Incredible footage from the Royal Navy shows the moment an unexploded bomb found in Brondesbury Park was detonated.
The British Army and the Navy joined forces to destroy the Second World War device on Saturday (March 4) after it was safely removed from Brent on Friday (March 3) evening.
The unexploded bomb, weighing 500lb, was found during excavation work on a car park and Army's Royal Engineers were called to the scene.
They handed responsibility of the ultimate disposal of the bomb to the Royal Navy’s Portsmouth-based Southern Diving Unit 2 after it was taken to the Ministry of Defence Shoeburyness Range near Southend, Essex.
Petty Officer (Diver) Craig Waghorn, who was part of the four-man team in charge of the operation, said: "The Army’s Royal Engineers did a great job carrying out the dangerous job of fuse immunisation and were very happy to see us after their long day and night making the bomb safe for transportation.
"It was good to work with the Army on this joint disposal operation and we’ll be glad to get back to base after a busy week on our duty call-out."
Much of the south of England was subject to heavy bombing during the Second World War and the team is regularly tasked with the disposal of a wide range of devices that could present a significant danger to the public both on the shore, at sea and on this occasion inland.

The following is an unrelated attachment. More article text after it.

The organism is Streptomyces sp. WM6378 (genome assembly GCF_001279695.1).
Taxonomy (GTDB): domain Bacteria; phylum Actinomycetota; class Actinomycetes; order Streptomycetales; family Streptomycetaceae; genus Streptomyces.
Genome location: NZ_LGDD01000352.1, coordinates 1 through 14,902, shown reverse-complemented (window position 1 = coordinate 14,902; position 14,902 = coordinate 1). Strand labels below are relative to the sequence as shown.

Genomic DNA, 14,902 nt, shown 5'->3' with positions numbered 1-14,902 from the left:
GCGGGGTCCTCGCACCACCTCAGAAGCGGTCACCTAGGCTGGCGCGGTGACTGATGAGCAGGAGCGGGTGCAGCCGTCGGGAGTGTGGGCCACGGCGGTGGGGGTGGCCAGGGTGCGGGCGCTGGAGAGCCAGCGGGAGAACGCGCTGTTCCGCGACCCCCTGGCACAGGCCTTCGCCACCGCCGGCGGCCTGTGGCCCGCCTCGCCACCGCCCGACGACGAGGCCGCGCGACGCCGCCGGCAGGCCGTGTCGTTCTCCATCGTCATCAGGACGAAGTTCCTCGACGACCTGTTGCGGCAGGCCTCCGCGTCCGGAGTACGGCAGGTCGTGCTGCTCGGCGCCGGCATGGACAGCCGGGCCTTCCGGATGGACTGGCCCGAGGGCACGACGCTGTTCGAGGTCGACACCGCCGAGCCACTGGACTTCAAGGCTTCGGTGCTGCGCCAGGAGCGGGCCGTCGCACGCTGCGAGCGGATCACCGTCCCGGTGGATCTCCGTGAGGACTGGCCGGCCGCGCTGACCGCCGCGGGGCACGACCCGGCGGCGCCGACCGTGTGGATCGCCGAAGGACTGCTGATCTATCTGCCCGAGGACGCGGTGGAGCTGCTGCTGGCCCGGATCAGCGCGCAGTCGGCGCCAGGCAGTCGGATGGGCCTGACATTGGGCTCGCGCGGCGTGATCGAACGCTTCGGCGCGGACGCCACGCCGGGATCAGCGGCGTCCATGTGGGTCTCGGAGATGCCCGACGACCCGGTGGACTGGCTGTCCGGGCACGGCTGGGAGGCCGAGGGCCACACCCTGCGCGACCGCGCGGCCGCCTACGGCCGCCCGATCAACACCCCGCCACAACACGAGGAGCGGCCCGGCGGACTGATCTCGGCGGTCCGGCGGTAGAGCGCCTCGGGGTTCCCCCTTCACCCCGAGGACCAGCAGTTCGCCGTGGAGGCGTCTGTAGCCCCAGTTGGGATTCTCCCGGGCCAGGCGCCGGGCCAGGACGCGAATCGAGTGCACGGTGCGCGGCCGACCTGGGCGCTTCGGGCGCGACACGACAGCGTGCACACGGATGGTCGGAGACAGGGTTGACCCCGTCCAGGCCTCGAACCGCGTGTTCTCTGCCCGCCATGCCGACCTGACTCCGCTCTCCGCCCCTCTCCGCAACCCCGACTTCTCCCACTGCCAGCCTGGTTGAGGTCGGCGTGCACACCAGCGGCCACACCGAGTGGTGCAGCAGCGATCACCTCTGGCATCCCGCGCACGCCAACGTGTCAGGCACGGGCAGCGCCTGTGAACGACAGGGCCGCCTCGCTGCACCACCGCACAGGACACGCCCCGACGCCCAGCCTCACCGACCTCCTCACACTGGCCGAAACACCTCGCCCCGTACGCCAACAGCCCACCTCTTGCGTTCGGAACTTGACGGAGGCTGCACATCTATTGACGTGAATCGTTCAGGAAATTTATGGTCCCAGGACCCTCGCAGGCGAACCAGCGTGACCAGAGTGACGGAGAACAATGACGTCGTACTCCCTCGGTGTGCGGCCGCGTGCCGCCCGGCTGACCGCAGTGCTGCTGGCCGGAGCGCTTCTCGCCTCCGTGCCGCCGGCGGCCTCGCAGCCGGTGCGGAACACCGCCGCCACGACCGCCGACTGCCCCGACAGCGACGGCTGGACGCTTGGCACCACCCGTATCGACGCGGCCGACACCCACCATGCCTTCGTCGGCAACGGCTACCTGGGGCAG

Hundreds evacuated from Brent as Army remove bomb
The huge device was removed on Friday (March 3) evening and hundreds of affected residents have returned to their homes within the 300 metre exclusion zone.
Police were called to The Avenue, near the junction of Willesden Lane, at around 11.30am on Thursday after builders unearthed the device while digging a basement car park for a new block of flats.
Army bomb disposal experts were scrambled while hundreds of people were evacuated.
Some were briefly allowed back into the exclusion zone to collect clothes, medicines and emergency supplies.
78 people who were unable to stay with friends or family were put up in a local hotel by Brent Council overnight.
They also organised a rest centre at a nearby church over the two day span, where evacuees were looked after by council officers and volunteers from the Red Cross.
Councillor Muhammed Butt, leader of Brent Council, said: "The blitz spirit of the community is alive and well in Brent and my thanks go to all of the residents who showed such great patience and humour in the face of adversity while the army experts did their job.
"I would also like to thank our partners in the Army, Police , Fire Brigade and Red Cross as well as council colleagues who worked tirelessly throughout the night to help sort this out.
"We’re a resilient lot in Brent and I am immensely proud of how everyone responded."
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